1. Kirk DiVietro June 15, 2012 at 6:30

    You do not prove your point by citing a few comments by dispensationalists, and a few derogatory comments of your own. Show the inherent weakness of taking a literal interpretation of the eschatological promises of God if you want to disprove dispensationalism. Then show the biblical basis for a non-literal interpretation prophetic scriptures that can be used to ignore the specific promises of God in favor of your subjective interpretations. Comfort and emotional satisfaction is not the basis of sound hermaneutics.

    • Kenneth L. Gentry, Jr. June 15, 2012 at 6:30

      Hang on, Kirk. This is the first of a several article series dealing with Dan 9.

    • Kirk,

      This appears to me a survey of the prevailing popular thoughts among dispy premils w/ regards to Daniel 9: 24-27. Ergo, Ken’s closing statement:”We will see how this prophecy generates further problems for dispensationalism.” An introduction, if you will.

  2. Daniel 9:24-27 is NOT difficult to interpret. It simply means that Daniel was prophecying of the Messiah. This prophecy is the fulfillment of the Abrahamic Covenant and happened at Jesus’ baptism. “Behold the Lamb…”. Jesus was cut off in the middled of Daniel’s week at his crucifixion and put an end to sin and sacrifice by His atonement. The rest of the time is sealed up to Daniel (that is the last 3 1/2 years of the seventieth week). It is later opened by the Messiah Himself to John in Revelation. Here we see the final 3-1/2 years during the reign of the antichrist who deceives all those whose names were not written in the “Lamb’s Book of Life.”

    We are living in the Church Age where Jew and Gentile must be made ONE NEW MAN. Then Jesus will return at the last trump.

    It is very simple. No where in Daniel 9:24-27 is it talking about the Antichrist. Jesus is the ONE who put an end to the SACRIFICE because HE IS THE SACRIFICE.

    [email protected]

  3. Kevin Evans June 15, 2012 at 6:30

    I agree with Kathy that Daniel 9:24-27 is not a prophecy about Antichrist. I believe that the Messiah the Prince in the passage is none other than the Prince of Peace, Jesus Christ. The other prince mentioned in the passage is the first century Roman Prince Titus, who led his Roman forces against the city of Jerusalem in 70 A.D. The passage says that in the middle of the week, which is three-and-a-half years, ”He” shall cause the sacrifice and oblation to cease. I believe that the ”He” is Jesus Christ. His sacrificial death, according to Hebrews, was the final sacrificial offering which had put an end to the Old Testament Levitical sacrificial system. Moreover, Jesus’ ministry on earth lasted for three-and-a-half years. Interestingly, the Great Tribulation, or the Jewish War lasted for three-and-a-half years, from A.D. 66 to A.D. 70. Notice that verse 24 in Daniel 9 says that Messiah shall seal up the vision and prophecy. This means that the canon of Scripture would be closed by A.D. 70. That is why I don’t believe any New Testament books were composed after this important year in Jewish history. Had any of them had been written after Jerusalem’s destruction, you would expect it to have been mentioned by the apostles. Nevertheless, I do believe in a future Antichrist, according to 2 Thessalonians 2. This evil apocalyptic figure will arise in the Last Days of human history to persecute the people of God. His dastardly plans will be frustrated because of the glorious coming of our Lord and Savior, Jesus Christ. I thank God for Dr. Gentry’s ministry. But I wish that he or Gary Demar would write a book which deals exclusively with the Second Coming and the resurrection on the Last Day. Many Dispies have accused Demar, Hank Hanegraaf and David Chilton of not believing in a future second coming and resurrection because of their emphasis on the catastrophic events surrounding Jerusalem’s demise in the first century. I would prefer to read a book dealing with the second coming by Gentry than by,say, a famous prophecy teacher like Hal Lindsey,Grant Jeffrey or John Hagee. These gentlemen have a penchant for making predictions that never come to pass. I left the Dispensational camp because of this.Thank you!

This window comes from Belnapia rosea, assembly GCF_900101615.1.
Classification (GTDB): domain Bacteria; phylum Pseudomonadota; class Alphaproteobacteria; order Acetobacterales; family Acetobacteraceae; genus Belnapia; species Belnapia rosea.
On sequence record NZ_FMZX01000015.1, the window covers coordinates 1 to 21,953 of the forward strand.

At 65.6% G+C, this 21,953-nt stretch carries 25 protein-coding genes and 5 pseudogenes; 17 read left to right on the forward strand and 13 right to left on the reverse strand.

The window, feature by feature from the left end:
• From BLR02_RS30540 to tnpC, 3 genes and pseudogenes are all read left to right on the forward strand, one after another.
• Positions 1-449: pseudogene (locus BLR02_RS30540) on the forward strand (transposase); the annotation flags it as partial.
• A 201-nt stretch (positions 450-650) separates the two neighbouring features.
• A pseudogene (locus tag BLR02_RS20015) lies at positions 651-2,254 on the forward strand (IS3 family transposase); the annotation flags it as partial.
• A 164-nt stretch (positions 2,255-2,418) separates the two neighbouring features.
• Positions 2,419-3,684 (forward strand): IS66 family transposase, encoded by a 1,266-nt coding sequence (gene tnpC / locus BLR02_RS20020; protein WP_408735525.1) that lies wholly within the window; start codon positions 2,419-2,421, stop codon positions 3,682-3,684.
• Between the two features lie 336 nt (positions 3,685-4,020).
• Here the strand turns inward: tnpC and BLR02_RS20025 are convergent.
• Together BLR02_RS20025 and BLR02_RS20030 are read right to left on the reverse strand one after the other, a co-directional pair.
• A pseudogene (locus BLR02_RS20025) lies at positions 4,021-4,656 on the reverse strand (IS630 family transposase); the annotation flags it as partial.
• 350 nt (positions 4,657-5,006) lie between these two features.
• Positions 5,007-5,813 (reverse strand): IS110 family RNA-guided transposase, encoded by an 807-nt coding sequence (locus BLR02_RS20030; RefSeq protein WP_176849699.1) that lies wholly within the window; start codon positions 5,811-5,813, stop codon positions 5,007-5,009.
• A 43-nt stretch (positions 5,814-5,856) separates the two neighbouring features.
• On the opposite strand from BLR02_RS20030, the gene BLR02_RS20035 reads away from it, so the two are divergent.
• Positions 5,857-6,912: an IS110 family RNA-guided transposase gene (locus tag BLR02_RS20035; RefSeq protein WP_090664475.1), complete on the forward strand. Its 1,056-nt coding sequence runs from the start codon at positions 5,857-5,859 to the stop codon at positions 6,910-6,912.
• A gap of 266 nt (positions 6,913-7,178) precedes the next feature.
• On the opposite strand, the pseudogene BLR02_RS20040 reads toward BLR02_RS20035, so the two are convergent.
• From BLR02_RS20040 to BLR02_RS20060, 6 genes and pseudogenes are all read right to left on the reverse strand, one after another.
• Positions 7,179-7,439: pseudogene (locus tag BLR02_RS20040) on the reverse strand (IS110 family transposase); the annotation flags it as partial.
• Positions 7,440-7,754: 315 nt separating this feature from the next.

4. So does Dr. Gentry believe there is a gap in the 70th week, between the middle and the last 3 1/2 years?

    • Kenneth L. Gentry, Jr. July 16, 2012 at 6:30

      No. Please read the series. I specifically write that a gap would destroy the whole conception of providing a numbered series of 490 years. And the gap would be four times longer than the actual measuring stick of 490 years. It simply doesn’t make since, in addition to be anti-contextual.